December 1, 2004

And all the politicians makin' crazy sounds



* The story of the original Velvet Undergroud acetate that was purchased for $0.75. excerpt:

"And so earlier this year, with flickering expectation, Warren Hill picked through some old records at a yard sale in Chelsea, New York. They seemed out of place compared with the rest the junk, like a box that had been forgotten in the attic and left untouched by a string of disinterested tenants. He pulled out a soggy copy of the Modern Lovers' first LP and then he saw it, a record with no sleeve and only a few hand-written words on the label: 'Velvet Underground... 4/25/66... N. Dolph.' He bought it for $0.75."
...
"Warhol was keen to capitalize on the buzz surrounding the events. In hopes of maintaining the band's abrasive sound and seedy subject matter, he saw the need for a completed record, one that could be given to record labels without allowing them creative control. In exchange for one of his paintings, Warhol asked a sales executive at Columbia Records to oversee a one-day recording session at the dilapidated Scepter Studios. He would not be credited as a producer, but he would play an integral part in the Velvet Underground's earliest studio recordings. That man's name was Norman Dolph.

"On a single day in April, Dolph sat behind Scepter's mixing boards as the band recorded what they thought would be their first record. Dolph had an acetate (a metallic "master" record) pressed after-hours at Columbia and sent it to the executives at the label. He still has the handwritten response he received when the acetate was returned, one he has paraphrased as, 'You have to be fucking kidding!'"
...
"Hill tracked down the phone number for Norman Dolph and, after verifying the serial number, the former producer confirmed that it was the record he had pressed for Columbia executives. Because the original master tapes of the Scepter session have been lost or destroyed, it remains as a one-of-a-kind testament to the band's first studio session, containing 'lost' versions of 'Venus in Furs,' 'I'm Waiting for the Man,' and 'Heroin.' The last time Dolph saw the record, it was collecting dust in Warhol's estate. How it ended up in a Chelsea attic remains a mystery, as does its future.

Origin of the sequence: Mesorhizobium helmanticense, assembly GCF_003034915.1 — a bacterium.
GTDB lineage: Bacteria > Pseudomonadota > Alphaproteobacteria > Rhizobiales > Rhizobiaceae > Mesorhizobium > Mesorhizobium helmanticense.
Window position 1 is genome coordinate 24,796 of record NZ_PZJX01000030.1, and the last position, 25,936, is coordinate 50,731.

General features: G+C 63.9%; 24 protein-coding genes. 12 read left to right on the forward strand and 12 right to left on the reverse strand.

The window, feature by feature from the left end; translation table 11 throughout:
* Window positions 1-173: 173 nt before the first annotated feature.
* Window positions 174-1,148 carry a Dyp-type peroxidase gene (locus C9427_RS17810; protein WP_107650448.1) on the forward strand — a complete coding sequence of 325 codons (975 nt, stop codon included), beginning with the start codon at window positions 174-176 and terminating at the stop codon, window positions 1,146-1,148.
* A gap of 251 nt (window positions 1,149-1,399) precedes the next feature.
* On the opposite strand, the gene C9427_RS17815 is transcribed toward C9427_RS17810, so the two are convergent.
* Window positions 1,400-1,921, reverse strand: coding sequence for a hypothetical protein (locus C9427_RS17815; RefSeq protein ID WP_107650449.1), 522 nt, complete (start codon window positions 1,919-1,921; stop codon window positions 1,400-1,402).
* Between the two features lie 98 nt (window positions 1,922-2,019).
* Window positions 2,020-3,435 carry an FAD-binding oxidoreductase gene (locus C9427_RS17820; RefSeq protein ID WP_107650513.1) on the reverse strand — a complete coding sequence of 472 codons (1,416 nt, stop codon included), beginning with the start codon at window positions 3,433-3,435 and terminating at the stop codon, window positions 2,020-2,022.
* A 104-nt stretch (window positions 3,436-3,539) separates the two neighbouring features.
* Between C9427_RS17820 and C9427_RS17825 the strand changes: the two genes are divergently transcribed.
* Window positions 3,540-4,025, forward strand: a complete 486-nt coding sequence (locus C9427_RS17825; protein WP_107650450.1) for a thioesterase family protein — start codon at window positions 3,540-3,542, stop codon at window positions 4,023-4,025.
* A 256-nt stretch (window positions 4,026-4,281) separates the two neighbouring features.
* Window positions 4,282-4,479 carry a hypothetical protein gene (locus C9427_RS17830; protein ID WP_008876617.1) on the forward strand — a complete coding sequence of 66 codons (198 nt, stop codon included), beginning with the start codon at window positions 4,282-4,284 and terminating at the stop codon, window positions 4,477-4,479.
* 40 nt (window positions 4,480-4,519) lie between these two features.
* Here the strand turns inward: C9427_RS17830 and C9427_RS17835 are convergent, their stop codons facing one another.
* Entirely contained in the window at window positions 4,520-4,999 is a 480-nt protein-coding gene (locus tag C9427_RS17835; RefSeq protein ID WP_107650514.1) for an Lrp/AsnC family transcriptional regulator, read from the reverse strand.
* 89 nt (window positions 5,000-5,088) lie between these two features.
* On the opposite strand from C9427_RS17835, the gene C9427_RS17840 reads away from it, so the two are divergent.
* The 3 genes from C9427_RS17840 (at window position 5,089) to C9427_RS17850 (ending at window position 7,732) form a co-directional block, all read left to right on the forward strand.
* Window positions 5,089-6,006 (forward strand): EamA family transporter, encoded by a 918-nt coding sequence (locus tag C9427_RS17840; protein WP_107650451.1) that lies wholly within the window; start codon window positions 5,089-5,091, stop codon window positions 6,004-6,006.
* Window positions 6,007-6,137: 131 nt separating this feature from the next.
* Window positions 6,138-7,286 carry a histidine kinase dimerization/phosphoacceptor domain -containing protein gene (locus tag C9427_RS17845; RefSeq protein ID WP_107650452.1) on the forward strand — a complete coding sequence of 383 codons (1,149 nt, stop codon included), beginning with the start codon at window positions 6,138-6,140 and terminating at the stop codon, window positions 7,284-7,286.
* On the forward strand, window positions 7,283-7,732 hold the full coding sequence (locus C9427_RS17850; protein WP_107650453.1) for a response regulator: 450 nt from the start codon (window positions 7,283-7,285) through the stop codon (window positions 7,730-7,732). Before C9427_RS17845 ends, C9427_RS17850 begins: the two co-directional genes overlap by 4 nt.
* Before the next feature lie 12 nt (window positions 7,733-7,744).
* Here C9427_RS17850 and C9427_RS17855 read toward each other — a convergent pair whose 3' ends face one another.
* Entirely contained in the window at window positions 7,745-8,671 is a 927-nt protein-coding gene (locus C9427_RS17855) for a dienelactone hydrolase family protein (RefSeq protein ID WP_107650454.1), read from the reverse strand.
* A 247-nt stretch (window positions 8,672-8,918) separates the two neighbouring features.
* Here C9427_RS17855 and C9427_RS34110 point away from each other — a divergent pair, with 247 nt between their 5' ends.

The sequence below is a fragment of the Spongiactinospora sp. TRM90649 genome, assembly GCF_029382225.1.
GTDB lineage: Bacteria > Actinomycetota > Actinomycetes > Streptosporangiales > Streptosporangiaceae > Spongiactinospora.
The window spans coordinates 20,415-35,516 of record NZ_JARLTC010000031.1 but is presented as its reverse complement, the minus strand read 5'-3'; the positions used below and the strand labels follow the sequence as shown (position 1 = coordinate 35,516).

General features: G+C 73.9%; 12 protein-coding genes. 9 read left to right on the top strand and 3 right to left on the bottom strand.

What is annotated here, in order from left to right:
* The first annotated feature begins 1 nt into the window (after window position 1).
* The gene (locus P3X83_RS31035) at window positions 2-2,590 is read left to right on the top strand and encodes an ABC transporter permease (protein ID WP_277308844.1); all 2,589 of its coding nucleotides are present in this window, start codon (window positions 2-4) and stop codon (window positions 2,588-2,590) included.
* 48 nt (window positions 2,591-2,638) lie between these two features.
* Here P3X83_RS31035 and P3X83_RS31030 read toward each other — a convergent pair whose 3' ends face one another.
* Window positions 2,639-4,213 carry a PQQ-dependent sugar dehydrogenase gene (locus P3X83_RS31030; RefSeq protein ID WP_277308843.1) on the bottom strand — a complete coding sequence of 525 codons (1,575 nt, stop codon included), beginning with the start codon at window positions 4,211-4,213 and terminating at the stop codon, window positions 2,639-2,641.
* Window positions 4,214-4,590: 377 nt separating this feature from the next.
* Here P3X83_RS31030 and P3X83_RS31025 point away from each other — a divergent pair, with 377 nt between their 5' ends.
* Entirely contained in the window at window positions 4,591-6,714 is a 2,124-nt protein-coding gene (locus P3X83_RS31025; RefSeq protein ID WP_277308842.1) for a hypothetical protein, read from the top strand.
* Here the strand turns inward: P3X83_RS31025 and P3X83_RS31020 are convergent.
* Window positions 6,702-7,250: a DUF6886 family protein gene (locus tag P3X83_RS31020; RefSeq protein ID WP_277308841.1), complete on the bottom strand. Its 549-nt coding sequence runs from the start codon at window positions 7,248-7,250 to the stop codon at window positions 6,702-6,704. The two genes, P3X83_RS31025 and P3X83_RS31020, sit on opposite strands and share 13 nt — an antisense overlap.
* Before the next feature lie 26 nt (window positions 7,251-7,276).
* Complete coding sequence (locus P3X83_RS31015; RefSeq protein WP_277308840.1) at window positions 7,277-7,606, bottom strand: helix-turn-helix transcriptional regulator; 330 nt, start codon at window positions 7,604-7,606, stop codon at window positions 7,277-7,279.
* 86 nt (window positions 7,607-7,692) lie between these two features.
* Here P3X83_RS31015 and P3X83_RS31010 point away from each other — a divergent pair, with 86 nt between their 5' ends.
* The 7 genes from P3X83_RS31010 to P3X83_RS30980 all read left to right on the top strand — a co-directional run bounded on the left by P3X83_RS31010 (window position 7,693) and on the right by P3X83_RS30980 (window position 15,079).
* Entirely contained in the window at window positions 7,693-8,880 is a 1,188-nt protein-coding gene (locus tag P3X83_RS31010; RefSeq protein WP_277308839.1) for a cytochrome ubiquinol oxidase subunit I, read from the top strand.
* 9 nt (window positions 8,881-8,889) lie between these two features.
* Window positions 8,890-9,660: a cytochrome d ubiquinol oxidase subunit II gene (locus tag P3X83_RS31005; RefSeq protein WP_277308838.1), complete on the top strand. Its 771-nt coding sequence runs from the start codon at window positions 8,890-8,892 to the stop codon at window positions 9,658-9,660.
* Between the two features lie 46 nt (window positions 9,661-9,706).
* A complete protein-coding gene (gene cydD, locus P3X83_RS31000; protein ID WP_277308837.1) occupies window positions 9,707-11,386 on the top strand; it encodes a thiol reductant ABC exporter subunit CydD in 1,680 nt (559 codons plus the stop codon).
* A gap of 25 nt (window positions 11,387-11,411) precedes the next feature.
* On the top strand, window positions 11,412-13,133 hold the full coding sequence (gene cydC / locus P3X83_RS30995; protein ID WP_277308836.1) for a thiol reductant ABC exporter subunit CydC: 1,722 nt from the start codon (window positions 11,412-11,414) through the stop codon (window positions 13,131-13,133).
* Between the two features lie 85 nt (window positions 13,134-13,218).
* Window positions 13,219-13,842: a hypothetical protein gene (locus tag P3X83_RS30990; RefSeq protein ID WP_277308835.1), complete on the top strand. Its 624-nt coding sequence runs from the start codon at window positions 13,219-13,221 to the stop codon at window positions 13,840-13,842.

"'We're petrified and don't really know how to sell it' says Isaacson. 'We got an offer right away for $10,000, but we turned it down.'

"Not bad for a $0.75 investment. It now seems likely that the record will become the most expensive ever sold, exceeding the sale of Bob Dylan's Blonde on Blonde acetate and topping $40,000. Like finding the U.S. Constitution behind a painting, it's the kind of event that will drive yard sale attendance for years to come.

"The record now resides comfortably in a safe house at significant distance from Mercury readers."

* Largeheartedboy lists some of his favorite albums of the year.

* An index of Shel Silverstein's work in Playboy. [via the morning news]

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